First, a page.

Mose Buchele, KUT News | Texas Public Radio

Mose Buchele, KUT News

Mose Buchele is the Austin-based broadcast reporter for KUT's NPR partnership StateImpact Texas . He has been on staff at KUT 90.5  since 2009, covering local and state issues.  Mose has also worked as a blogger on politics and an education reporter at his hometown paper in Western Massachusetts. He holds masters degrees in Latin American Studies and Journalism from UT Austin.

The group that operates the Texas electric grid expects the state to break records for peak electricity use this summer, despite the fact that people are using less electricity because of the COVID-19 pandemic.

For months, the state agency that regulates oil and gas in Texas has considered reducing the amount of crude companies can pump from the ground. Supporters of the plan hoped it would reduce a supply glut and stabilize oil prices. But the proposal died Tuesday without a final vote.

In Texas, a proposal to cut the amount of crude that oil companies are allowed to pump from the ground appears dead. The regulator who proposed it — Texas Railroad Commissioner Ryan Sitton — says commissioners "still are not ready to act" on the plan, which would have cut production 20% to try and stabilize prices amid a historic oil glut. Regulators had been expected to vote on the plan Tuesday.

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Una de las primeras cosas que la gente notó fueron los pájaros.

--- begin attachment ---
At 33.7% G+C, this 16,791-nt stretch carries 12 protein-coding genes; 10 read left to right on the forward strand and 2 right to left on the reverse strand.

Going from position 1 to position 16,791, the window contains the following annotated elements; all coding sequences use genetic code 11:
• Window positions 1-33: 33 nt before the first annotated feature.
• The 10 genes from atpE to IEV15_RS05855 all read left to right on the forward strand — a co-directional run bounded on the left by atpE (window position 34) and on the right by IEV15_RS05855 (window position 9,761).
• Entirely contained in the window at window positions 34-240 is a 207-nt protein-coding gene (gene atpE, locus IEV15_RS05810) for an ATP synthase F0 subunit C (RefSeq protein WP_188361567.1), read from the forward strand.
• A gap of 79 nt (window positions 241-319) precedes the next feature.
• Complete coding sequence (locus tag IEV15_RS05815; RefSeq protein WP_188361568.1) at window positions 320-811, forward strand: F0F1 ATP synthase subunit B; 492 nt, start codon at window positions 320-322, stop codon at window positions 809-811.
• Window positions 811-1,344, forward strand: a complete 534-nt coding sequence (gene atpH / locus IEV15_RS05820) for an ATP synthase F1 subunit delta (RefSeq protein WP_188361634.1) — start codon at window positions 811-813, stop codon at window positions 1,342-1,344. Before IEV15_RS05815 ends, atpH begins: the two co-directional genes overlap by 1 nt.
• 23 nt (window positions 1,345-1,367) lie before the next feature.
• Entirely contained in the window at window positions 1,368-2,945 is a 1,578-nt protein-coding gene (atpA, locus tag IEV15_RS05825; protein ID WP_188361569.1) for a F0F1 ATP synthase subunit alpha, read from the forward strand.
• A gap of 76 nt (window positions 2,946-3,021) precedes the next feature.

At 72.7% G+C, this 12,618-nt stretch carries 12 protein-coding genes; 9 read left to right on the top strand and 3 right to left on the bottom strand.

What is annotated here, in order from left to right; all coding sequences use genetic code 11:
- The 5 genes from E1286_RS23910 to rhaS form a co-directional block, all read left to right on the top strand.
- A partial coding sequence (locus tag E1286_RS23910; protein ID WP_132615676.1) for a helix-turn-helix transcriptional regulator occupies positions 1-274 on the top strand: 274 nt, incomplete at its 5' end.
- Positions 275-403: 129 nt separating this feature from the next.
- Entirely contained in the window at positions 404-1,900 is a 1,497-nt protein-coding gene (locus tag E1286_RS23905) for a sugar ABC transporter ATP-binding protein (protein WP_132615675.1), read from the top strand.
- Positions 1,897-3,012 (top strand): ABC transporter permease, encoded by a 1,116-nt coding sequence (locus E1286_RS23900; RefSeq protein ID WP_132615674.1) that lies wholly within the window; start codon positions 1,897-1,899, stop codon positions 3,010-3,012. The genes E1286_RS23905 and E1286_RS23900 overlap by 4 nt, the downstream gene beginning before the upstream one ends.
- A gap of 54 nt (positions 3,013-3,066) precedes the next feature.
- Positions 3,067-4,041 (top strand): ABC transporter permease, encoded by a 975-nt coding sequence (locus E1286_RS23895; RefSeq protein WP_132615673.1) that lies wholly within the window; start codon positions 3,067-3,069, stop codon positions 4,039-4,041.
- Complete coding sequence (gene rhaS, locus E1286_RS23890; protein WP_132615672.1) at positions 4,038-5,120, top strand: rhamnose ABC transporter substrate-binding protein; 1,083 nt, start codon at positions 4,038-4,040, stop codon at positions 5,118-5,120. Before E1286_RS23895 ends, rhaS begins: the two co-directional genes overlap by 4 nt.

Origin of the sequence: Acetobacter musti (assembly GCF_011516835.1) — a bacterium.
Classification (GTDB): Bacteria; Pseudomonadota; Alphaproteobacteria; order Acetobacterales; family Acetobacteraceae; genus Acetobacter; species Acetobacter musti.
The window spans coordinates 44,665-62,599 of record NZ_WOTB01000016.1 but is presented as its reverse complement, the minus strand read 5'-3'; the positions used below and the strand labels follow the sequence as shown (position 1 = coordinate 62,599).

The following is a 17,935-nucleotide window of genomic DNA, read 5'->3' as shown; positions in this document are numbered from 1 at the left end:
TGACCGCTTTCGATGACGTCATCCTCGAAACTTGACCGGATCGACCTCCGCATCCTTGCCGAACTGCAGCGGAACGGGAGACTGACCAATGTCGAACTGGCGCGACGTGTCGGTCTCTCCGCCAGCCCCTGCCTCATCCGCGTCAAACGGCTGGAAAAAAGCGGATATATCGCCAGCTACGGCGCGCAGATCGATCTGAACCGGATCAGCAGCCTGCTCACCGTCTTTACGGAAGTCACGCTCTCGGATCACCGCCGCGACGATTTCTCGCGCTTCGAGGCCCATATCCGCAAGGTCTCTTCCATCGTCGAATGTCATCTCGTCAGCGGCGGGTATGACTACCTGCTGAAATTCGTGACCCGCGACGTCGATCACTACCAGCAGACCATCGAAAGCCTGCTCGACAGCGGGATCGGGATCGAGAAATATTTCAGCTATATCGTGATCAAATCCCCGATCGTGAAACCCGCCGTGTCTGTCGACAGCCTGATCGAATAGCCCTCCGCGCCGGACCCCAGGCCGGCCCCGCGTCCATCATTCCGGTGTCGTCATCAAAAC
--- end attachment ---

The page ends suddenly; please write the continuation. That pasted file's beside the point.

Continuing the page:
Luego de las órdenes de quedarse en casa y de que los sonidos del tránsito y los negocios se atenuaran, el canto de os pájaros parecía más fuerte. Parecía que había más aves.

For the first time in history, a barrel of West Texas oil was so worthless Monday that oil companies would pay you to take it. Oil prices have been low for months, but the negative pricing of a valuable commodity can be hard to wrap your head around. How does it happen?

Thanks in large part to cratering oil demand brought on by the COVID-19 pandemic and global shutdowns, state regulators in Texas are considering doing something they haven't done in nearly 50 years: limiting the amount of oil they allow companies to pump from the ground.

The coronavirus and the stay-at-home orders enacted to help slow its spread have changed almost every aspect of daily life. One that you might not notice, unless you’re looking, is the appearance of stuffed animals in window frames around town.

The amount of natural gas that oil companies burn off in Texas as a waste product could power every home in the state. It’s an industry practice known as “flaring,” and as it grows, so does pollution and waste associated with oil extraction. So, last week, a top state oil and gas regulator produced a report on it.

Winters are warming faster than other seasons across much of the United States. While that may sound like a welcome change for those bundled in scarves and hats, it's causing a cascade of unpredictable impacts in communities across the country.

Temperatures continue to steadily rise around the globe, but that trend isn't spread evenly across the map or even the yearly calendar.

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